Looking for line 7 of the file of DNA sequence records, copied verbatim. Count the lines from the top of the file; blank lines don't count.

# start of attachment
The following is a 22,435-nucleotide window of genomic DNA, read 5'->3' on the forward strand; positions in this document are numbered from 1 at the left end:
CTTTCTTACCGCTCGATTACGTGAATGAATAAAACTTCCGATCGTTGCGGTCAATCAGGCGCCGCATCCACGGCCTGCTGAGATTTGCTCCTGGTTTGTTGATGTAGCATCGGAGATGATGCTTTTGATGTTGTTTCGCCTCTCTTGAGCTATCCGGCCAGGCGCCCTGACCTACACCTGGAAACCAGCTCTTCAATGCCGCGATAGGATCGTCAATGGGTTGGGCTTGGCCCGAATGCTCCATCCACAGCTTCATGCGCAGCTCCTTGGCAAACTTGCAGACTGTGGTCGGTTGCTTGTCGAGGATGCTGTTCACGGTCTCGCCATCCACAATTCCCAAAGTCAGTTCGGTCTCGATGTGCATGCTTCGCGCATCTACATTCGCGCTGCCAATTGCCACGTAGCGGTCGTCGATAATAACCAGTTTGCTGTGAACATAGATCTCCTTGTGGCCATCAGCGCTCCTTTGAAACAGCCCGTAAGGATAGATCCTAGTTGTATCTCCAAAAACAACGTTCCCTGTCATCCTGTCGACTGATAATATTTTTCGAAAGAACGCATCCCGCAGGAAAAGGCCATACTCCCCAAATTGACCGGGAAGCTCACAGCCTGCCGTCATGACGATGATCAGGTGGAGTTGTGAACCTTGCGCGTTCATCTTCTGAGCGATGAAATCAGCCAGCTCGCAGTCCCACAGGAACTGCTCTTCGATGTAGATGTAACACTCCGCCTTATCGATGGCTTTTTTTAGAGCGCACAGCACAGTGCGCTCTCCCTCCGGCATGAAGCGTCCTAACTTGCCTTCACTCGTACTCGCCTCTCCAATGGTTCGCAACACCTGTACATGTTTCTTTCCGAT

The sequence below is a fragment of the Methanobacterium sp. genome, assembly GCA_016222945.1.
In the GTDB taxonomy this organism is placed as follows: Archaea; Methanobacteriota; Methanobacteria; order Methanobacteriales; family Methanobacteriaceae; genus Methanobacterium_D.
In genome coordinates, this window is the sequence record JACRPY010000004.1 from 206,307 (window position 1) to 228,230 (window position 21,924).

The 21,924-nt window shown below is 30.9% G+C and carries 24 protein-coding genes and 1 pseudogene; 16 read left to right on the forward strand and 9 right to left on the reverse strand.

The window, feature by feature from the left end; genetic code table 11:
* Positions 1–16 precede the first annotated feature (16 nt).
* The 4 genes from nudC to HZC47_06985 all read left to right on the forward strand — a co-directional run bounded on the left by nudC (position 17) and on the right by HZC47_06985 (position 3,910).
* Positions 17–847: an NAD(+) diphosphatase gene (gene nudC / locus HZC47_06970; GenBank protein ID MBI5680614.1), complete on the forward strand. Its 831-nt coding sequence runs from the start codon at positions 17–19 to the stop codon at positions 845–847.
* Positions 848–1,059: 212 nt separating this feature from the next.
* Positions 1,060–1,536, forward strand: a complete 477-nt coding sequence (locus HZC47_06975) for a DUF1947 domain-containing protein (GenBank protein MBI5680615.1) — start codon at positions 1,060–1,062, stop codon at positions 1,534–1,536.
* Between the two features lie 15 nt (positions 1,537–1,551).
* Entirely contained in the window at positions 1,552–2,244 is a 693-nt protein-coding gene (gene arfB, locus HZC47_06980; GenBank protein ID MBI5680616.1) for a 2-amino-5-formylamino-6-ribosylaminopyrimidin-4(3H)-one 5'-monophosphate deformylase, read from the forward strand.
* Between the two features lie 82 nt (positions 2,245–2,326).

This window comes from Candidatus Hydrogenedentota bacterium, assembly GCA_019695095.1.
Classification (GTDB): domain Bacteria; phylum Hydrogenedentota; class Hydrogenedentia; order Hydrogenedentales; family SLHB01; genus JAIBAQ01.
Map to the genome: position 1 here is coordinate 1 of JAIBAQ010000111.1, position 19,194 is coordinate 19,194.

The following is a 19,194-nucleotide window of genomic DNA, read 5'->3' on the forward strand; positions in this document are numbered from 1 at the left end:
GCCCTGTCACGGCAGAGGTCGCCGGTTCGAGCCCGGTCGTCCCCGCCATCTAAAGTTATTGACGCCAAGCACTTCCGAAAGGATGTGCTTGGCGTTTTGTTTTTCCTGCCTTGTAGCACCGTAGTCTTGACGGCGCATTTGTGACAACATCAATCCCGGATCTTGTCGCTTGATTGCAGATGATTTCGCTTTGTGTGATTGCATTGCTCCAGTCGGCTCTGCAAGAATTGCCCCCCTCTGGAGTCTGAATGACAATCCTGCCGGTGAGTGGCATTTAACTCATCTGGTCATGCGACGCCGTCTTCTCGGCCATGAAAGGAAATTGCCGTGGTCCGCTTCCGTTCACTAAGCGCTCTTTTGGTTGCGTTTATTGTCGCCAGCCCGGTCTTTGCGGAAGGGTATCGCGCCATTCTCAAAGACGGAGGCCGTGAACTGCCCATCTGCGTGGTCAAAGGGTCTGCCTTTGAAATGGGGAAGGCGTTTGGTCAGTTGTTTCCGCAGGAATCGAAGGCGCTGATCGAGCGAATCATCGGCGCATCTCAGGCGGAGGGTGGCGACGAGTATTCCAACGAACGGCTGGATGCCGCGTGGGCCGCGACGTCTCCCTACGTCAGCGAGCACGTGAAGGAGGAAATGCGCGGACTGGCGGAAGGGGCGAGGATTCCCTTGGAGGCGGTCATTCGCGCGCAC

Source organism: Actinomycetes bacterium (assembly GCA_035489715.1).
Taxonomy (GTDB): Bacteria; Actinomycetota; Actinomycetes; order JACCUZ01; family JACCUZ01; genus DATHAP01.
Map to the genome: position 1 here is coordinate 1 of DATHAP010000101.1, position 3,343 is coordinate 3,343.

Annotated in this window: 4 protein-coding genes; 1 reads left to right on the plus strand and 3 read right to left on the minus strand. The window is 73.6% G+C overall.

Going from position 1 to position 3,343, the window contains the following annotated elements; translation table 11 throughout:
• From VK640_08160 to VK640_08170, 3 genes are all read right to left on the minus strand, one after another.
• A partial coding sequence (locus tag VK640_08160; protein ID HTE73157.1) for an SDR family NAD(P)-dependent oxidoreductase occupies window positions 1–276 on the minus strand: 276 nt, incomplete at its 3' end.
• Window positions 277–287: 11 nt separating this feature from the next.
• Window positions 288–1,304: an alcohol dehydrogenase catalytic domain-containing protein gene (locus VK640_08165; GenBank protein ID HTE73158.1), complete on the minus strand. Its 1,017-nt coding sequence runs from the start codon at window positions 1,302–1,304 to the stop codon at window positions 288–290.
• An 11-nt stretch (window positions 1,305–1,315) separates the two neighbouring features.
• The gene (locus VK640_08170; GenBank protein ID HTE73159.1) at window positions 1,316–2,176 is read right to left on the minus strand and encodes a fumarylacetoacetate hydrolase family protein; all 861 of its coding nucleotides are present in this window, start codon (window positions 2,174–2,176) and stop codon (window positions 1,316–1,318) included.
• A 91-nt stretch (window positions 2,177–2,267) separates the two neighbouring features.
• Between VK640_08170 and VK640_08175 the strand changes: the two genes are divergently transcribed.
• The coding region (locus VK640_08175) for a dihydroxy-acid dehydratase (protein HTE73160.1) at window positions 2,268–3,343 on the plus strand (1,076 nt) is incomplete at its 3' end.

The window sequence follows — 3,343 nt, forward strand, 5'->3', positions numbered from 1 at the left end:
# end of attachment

The window, feature by feature from the left end; genetic code table 11: